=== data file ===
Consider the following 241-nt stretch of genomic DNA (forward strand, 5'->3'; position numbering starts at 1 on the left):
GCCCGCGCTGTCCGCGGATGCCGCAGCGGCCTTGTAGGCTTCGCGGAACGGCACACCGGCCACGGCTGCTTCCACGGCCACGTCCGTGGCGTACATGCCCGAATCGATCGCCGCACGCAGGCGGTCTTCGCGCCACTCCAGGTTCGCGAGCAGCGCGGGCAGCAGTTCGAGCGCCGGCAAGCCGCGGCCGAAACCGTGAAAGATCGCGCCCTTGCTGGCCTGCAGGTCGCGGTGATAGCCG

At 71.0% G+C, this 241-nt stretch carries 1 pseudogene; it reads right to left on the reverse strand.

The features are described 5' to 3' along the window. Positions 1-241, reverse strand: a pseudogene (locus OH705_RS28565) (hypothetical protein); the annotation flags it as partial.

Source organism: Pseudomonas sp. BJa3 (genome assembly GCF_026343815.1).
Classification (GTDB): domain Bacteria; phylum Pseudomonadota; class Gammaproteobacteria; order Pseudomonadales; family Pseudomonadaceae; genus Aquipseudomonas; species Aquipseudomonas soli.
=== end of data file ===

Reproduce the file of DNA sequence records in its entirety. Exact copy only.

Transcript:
Consider the following 241-nt stretch of genomic DNA (forward strand, 5'->3'; position numbering starts at 1 on the left):
GCCCGCGCTGTCCGCGGATGCCGCAGCGGCCTTGTAGGCTTCGCGGAACGGCACACCGGCCACGGCTGCTTCCACGGCCACGTCCGTGGCGTACATGCCCGAATCGATCGCCGCACGCAGGCGGTCTTCGCGCCACTCCAGGTTCGCGAGCAGCGCGGGCAGCAGTTCGAGCGCCGGCAAGCCGCGGCCGAAACCGTGAAAGATCGCGCCCTTGCTGGCCTGCAGGTCGCGGTGATAGCCG

At 71.0% G+C, this 241-nt stretch carries 1 pseudogene; it reads right to left on the reverse strand.

The features are described 5' to 3' along the window. Positions 1-241, reverse strand: a pseudogene (locus OH705_RS28565) (hypothetical protein); the annotation flags it as partial.

Source organism: Pseudomonas sp. BJa3 (genome assembly GCF_026343815.1).
Classification (GTDB): domain Bacteria; phylum Pseudomonadota; class Gammaproteobacteria; order Pseudomonadales; family Pseudomonadaceae; genus Aquipseudomonas; species Aquipseudomonas soli.